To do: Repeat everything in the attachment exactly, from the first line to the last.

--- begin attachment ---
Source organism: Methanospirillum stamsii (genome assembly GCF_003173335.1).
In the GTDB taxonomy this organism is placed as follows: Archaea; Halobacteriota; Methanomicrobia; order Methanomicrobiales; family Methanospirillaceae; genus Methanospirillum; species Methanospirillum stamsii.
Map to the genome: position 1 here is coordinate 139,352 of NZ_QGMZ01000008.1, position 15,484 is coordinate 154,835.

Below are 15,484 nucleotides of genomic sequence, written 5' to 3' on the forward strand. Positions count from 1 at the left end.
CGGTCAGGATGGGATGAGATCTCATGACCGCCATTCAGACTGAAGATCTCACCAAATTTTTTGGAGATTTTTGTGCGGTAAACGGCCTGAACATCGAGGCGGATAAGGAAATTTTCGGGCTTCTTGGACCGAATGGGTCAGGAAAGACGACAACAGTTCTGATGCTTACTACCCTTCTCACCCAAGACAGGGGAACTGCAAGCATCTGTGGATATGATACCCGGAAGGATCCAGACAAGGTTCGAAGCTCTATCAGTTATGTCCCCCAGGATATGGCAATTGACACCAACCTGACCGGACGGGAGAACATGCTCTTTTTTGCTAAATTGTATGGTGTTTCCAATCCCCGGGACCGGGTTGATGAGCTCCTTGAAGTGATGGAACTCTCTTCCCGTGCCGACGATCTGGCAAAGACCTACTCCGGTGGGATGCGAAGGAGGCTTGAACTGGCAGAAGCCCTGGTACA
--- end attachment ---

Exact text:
Source organism: Methanospirillum stamsii (genome assembly GCF_003173335.1).
In the GTDB taxonomy this organism is placed as follows: Archaea; Halobacteriota; Methanomicrobia; order Methanomicrobiales; family Methanospirillaceae; genus Methanospirillum; species Methanospirillum stamsii.
Map to the genome: position 1 here is coordinate 139,352 of NZ_QGMZ01000008.1, position 15,484 is coordinate 154,835.

Below are 15,484 nucleotides of genomic sequence, written 5' to 3' on the forward strand. Positions count from 1 at the left end.
CGGTCAGGATGGGATGAGATCTCATGACCGCCATTCAGACTGAAGATCTCACCAAATTTTTTGGAGATTTTTGTGCGGTAAACGGCCTGAACATCGAGGCGGATAAGGAAATTTTCGGGCTTCTTGGACCGAATGGGTCAGGAAAGACGACAACAGTTCTGATGCTTACTACCCTTCTCACCCAAGACAGGGGAACTGCAAGCATCTGTGGATATGATACCCGGAAGGATCCAGACAAGGTTCGAAGCTCTATCAGTTATGTCCCCCAGGATATGGCAATTGACACCAACCTGACCGGACGGGAGAACATGCTCTTTTTTGCTAAATTGTATGGTGTTTCCAATCCCCGGGACCGGGTTGATGAGCTCCTTGAAGTGATGGAACTCTCTTCCCGTGCCGACGATCTGGCAAAGACCTACTCCGGTGGGATGCGAAGGAGGCTTGAACTGGCAGAAGCCCTGGTACA